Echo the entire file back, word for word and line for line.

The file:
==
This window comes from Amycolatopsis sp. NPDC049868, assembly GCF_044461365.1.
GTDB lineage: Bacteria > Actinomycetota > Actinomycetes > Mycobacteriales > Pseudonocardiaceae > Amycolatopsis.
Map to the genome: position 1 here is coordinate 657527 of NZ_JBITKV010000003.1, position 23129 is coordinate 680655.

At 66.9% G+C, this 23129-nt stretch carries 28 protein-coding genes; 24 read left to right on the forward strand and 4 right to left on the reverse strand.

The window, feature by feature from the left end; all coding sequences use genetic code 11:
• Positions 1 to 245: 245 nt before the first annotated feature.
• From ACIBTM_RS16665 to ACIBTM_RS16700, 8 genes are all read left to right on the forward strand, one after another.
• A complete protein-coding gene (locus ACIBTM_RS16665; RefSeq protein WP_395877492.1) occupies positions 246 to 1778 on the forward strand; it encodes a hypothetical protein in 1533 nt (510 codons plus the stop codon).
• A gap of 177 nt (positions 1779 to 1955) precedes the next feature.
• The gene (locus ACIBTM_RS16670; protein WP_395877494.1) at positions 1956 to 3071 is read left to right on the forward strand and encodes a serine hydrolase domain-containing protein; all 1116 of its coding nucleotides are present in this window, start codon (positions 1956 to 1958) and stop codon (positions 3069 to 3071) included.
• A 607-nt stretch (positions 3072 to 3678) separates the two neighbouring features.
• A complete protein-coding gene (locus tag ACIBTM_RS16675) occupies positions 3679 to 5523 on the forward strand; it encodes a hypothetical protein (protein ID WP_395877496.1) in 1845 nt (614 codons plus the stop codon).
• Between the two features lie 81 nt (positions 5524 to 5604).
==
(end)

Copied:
This window comes from Amycolatopsis sp. NPDC049868, assembly GCF_044461365.1.
GTDB lineage: Bacteria > Actinomycetota > Actinomycetes > Mycobacteriales > Pseudonocardiaceae > Amycolatopsis.
Map to the genome: position 1 here is coordinate 657527 of NZ_JBITKV010000003.1, position 23129 is coordinate 680655.

At 66.9% G+C, this 23129-nt stretch carries 28 protein-coding genes; 24 read left to right on the forward strand and 4 right to left on the reverse strand.

The window, feature by feature from the left end; all coding sequences use genetic code 11:
• Positions 1 to 245: 245 nt before the first annotated feature.
• From ACIBTM_RS16665 to ACIBTM_RS16700, 8 genes are all read left to right on the forward strand, one after another.
• A complete protein-coding gene (locus ACIBTM_RS16665; RefSeq protein WP_395877492.1) occupies positions 246 to 1778 on the forward strand; it encodes a hypothetical protein in 1533 nt (510 codons plus the stop codon).
• A gap of 177 nt (positions 1779 to 1955) precedes the next feature.
• The gene (locus ACIBTM_RS16670; protein WP_395877494.1) at positions 1956 to 3071 is read left to right on the forward strand and encodes a serine hydrolase domain-containing protein; all 1116 of its coding nucleotides are present in this window, start codon (positions 1956 to 1958) and stop codon (positions 3069 to 3071) included.
• A 607-nt stretch (positions 3072 to 3678) separates the two neighbouring features.
• A complete protein-coding gene (locus tag ACIBTM_RS16675) occupies positions 3679 to 5523 on the forward strand; it encodes a hypothetical protein (protein ID WP_395877496.1) in 1845 nt (614 codons plus the stop codon).
• Between the two features lie 81 nt (positions 5524 to 5604).